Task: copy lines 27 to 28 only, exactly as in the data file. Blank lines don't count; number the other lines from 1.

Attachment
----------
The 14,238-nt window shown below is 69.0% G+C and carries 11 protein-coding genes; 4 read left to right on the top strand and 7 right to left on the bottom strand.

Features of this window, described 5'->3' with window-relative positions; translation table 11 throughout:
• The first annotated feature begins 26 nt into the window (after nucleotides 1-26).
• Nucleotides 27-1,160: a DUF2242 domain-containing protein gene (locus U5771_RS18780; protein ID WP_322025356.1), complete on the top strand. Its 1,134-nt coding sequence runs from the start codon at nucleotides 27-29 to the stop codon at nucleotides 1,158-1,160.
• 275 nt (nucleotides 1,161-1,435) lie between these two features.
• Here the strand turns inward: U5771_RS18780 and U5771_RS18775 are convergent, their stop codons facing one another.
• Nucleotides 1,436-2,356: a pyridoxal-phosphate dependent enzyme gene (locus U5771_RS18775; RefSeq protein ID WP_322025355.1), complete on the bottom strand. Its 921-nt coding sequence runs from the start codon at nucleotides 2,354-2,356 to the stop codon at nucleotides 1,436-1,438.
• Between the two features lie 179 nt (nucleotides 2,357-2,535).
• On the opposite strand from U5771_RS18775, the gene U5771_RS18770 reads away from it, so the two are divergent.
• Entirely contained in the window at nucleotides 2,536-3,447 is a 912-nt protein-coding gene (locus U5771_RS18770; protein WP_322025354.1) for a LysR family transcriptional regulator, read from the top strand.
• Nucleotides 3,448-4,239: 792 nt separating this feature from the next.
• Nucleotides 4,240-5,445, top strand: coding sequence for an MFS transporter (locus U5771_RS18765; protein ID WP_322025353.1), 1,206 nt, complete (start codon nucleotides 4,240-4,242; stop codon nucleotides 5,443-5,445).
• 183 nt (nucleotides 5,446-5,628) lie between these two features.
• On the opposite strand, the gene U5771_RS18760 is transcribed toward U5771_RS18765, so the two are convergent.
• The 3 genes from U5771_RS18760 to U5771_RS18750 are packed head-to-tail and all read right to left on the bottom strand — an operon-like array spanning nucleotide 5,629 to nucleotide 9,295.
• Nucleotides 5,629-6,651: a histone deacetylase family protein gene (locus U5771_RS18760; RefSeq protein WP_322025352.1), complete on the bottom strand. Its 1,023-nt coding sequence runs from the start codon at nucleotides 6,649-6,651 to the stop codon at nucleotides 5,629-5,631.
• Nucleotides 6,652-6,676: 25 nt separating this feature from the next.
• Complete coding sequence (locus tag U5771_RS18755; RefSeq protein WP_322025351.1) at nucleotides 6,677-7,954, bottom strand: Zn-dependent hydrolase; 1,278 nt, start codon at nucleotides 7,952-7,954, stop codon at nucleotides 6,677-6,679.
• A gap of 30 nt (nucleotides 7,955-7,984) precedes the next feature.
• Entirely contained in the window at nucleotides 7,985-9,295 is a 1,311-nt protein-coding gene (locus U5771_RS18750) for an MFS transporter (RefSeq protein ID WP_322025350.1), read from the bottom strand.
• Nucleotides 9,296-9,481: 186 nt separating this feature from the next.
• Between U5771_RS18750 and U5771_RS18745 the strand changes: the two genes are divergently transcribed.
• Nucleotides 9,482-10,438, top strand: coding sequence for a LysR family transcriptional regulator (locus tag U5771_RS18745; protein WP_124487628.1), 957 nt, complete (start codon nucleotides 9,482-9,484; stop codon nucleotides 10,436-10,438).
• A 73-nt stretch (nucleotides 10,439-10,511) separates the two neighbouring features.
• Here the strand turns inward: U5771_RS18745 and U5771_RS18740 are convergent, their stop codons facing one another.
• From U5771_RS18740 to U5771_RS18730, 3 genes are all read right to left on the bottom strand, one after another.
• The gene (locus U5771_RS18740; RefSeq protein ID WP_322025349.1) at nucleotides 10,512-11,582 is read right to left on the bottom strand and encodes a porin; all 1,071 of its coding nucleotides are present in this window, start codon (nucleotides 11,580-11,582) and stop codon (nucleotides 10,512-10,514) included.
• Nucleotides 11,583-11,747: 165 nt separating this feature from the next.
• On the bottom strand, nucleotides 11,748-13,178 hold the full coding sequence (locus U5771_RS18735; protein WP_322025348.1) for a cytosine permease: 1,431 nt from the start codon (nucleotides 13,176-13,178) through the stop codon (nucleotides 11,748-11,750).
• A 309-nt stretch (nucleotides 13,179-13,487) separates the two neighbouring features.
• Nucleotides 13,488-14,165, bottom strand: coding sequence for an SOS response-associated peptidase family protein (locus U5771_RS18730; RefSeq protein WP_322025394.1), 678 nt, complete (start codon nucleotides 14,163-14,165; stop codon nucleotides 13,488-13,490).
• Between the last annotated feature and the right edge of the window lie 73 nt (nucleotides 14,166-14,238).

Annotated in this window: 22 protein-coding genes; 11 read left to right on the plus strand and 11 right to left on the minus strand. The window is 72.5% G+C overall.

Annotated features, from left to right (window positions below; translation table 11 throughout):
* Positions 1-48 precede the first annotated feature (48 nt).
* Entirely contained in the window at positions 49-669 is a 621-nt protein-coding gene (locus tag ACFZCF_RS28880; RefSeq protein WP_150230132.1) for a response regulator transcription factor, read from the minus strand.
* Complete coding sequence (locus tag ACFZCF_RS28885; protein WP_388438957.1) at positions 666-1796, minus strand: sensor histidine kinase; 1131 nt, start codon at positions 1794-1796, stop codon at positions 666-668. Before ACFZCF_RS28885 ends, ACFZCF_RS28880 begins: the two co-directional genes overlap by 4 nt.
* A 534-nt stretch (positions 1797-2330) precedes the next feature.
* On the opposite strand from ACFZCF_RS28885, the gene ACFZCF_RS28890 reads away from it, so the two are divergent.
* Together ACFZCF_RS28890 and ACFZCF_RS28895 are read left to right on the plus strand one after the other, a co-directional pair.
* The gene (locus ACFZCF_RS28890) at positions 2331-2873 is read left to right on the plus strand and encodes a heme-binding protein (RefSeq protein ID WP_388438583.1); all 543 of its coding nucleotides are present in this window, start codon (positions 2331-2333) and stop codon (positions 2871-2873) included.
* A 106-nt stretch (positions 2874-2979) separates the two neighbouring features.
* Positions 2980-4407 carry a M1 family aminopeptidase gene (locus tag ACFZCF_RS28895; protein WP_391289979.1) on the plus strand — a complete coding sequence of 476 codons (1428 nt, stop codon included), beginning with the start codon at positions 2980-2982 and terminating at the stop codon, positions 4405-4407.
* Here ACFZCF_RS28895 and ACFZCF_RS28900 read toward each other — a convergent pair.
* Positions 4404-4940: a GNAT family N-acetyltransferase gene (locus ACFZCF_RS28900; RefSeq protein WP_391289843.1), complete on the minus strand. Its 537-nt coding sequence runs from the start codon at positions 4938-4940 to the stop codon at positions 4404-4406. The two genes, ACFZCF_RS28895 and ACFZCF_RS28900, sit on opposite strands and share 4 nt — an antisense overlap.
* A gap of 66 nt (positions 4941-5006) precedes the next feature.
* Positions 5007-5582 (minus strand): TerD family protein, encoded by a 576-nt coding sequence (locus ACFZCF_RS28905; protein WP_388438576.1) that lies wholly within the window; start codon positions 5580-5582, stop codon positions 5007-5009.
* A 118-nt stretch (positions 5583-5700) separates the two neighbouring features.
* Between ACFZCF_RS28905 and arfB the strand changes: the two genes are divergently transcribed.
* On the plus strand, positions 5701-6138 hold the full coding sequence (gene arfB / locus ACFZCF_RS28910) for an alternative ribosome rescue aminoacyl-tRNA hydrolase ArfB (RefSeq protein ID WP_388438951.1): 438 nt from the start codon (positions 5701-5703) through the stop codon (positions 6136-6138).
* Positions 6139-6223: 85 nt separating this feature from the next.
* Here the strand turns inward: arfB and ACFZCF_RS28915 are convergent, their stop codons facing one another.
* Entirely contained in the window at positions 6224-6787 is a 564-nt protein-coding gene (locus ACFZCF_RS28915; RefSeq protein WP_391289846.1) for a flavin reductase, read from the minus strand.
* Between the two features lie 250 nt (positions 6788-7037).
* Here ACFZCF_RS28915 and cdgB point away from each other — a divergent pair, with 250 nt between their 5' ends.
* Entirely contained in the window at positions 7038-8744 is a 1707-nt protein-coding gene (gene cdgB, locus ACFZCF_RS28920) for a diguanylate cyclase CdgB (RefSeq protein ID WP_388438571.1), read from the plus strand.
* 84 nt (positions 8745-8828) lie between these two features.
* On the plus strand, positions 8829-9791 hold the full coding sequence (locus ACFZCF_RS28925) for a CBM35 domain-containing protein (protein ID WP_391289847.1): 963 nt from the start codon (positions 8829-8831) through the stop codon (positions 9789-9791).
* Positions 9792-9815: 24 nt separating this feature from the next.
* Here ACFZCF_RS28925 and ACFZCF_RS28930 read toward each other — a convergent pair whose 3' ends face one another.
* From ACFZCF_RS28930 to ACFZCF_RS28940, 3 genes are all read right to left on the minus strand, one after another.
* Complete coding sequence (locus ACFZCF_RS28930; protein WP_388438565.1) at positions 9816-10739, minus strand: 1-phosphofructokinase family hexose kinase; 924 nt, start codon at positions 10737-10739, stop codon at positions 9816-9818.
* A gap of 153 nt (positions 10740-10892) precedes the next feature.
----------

• The gene (locus U5771_RS18740; RefSeq protein ID WP_322025349.1) at nucleotides 10,512-11,582 is read right to left on the bottom strand and encodes a porin; all 1,071 of its coding nucleotides are present in this window, start codon (nucleotides 11,580-11,582) and stop codon (nucleotides 10,512-10,514) included.
• Nucleotides 11,583-11,747: 165 nt separating this feature from the next.